What’s next for low-code/no-code?
FYI, this story is more than a year old
Article by SnapLogic field chief technology officer Brad Drysdale.
As technology has developed, human life has become richer, more pleasurable, and ultimately, easier - large volumes of rich data have made the personalisation of products and services a reality.
During the industrial revolution, many of the labour-intensive factory jobs common at the time became augmented and supported by machines; today’s technological revolution is no different.
Many of the time-consuming, repetitive tasks that have plagued modern office workforces for years are now being completed by machines in a fraction of the time, driving up worker productivity and freeing them up to focus on more strategic projects that are commensurate with their skills and of higher value to the business.
Low-code and no-code platforms are the next technological leap powering the next stage of the workplace evolution. This technology has the power to democratise technical skills and enable more workers to drive innovation.
Jobs that were once the preserve of the IT department can now be proliferated out to the lines of business by removing the complexity, delivering a simpler user experience and faster time to value.
Today, it is common for IT teams to spend a large amount of their time coding custom-built apps, maintaining internal tools, fixing product bugs, or integrating their organisation’s growing number of SaaS apps, all of which stifles productivity and takes focus away from strategic business activities which could help to expand and improve what a company is best at.
Not only does building internal tools and labouring over fixes create delays and project backlogs, but in an industry grappling with a growing skills gap, recruiting, hiring, and retaining these tech experts is no easy feat.
However, the right low- or no-code technology can improve the speed at which a problem is dealt with by giving a larger set of users, with varying technical skills, the power to take action themselves, removing bottlenecks and creating the right solutions faster and more efficiently.
Not only can no-code technology take the strain off the IT team but it can also unlock a host of other potential benefits.
For example, it can support the integration of legacy systems within an organisation, as the people who manage these older applications and technologies understand their shortcomings or benefits, pitfalls or workarounds.
Similarly, APIs can take the power away from computers and put it back in the hands of people, enabling a more personalised approach to the management of workflows.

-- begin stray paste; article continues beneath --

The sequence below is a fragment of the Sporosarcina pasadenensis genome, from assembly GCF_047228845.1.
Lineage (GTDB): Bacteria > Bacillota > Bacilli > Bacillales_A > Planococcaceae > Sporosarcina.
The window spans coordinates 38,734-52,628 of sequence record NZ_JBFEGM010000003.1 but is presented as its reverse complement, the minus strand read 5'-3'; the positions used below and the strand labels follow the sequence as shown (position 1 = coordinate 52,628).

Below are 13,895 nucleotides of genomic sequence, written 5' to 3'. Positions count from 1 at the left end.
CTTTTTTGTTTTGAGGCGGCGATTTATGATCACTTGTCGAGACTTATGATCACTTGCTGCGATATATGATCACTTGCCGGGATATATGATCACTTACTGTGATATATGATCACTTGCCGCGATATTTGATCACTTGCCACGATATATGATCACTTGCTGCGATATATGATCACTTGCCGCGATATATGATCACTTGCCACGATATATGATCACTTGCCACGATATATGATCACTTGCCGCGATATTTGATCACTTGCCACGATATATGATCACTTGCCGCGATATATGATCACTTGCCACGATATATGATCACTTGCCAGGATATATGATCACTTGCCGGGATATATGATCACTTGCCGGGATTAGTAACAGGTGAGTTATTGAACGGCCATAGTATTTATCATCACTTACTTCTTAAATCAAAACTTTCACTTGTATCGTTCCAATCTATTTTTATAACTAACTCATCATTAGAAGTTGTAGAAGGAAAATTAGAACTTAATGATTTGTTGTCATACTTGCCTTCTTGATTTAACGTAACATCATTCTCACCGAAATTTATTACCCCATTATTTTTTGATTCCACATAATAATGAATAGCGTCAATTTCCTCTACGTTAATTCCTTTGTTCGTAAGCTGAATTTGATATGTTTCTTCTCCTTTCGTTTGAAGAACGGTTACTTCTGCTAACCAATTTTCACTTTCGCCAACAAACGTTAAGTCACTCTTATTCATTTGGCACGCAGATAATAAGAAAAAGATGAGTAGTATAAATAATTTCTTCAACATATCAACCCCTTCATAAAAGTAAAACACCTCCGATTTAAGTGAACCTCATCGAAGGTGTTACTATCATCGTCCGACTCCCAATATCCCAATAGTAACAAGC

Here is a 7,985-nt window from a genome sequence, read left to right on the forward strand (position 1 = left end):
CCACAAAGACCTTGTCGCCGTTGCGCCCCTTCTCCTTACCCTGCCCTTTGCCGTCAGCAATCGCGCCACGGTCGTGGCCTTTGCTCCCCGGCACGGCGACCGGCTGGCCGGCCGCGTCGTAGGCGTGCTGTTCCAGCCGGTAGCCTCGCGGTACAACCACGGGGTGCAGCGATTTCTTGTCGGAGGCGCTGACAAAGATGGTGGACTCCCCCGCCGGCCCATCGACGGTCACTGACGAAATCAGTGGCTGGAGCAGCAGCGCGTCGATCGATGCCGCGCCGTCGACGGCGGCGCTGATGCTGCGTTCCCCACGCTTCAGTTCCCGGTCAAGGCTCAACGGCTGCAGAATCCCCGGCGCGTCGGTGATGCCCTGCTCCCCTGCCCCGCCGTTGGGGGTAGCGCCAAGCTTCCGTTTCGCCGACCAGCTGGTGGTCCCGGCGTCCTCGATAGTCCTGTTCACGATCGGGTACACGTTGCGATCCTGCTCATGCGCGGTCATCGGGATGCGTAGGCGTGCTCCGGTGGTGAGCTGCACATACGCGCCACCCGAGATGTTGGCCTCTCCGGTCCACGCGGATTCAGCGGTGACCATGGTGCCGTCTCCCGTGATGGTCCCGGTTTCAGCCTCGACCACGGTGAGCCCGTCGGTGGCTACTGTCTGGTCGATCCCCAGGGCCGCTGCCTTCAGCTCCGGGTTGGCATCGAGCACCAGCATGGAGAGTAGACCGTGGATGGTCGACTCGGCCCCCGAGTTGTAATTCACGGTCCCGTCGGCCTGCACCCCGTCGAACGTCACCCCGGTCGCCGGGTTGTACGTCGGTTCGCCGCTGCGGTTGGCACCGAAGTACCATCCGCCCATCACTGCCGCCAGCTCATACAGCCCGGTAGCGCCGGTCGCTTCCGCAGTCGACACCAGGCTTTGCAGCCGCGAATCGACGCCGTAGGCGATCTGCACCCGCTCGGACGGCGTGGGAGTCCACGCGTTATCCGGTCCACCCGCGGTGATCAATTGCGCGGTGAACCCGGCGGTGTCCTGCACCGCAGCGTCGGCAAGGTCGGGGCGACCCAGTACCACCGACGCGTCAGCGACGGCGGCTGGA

In addition, with more workers able to engage in projects that historically were the domain of only IT, there are more people to contribute new ideas, improvements, or fixes that may boost the overall productivity of the company.
Lastly, diversifying the tasks and skillsets of a workforce and providing them with the autonomy to access systems and data directly, and make decisions or take actions themselves, can motivate employees, which can, in turn, improve productivity and lead to better business growth.
By empowering their workforce with low- or no-code applications and systems, companies can create their own ‘citizen developers’ – individuals without a technical background who can contribute meaningfully to tech and data projects.
Imagine the power and capability of the enterprise that can innovate freely at all levels, and not be hamstrung by core IT delays and complex legacy systems.
Low-code and no-code platforms have arisen as a response and solution to the repetitive and mundane processes many people face in their day-to-day work. But the real force behind the more recent advancements has been a direct result of AI.
With the introduction of AI and machine learning algorithms even the most complex backend tasks, ones that would have required someone with a deep-rooted knowledge in IT significant time to work on, can be delivered and presented in a simpler, automated way.
As AI platforms and algorithms continue to develop, the technology will, in turn, make low- and no-code platforms smarter, resulting in these platforms taking on more and more process automation and decision making, thus accelerating the speed at which repetitive tasks are completed.
Platforms today can make recommendations based on a huge bank of previous data or user actions.
For example, these next-gen platforms are able to suggest the best next step for anyone looking to analyse or integrate data. Eventually, low-code and no-code platforms will take on more and more of these tasks until eventually, the AI itself becomes the implementer of subsequent fixes or actions.
A fully automated problem-to-solution system is yet to become a reality but the proliferation of low-code and no-code is a good first step.
Transport is a good example of an industry successfully transitioning from zero automation to autonomous vehicles. Driverless mining machinery has been in use for a number of years, augmented aircraft with autopilot capabilities exist and now fully autonomous cars which simply rely on human attention to preserve compliance, laws, and safety.
But the direction for transport is very clearly heading towards automation. The same will be true for driving data around the enterprise. It's coming, and the tools mentioned above, in conjunction with AI bring the level of intelligent augmentation that's needed to move us along the journey towards a fully automated business.
In today’s uncertain world, no-code and low-code platforms have the power to make organisations more resilient to future disruption, ensuring that in the era of the IT skills gap and lean technology teams, businesses can enlist the full power of their workforce to keep moving at a rapid pace and offer a product or service with an edge over the competition.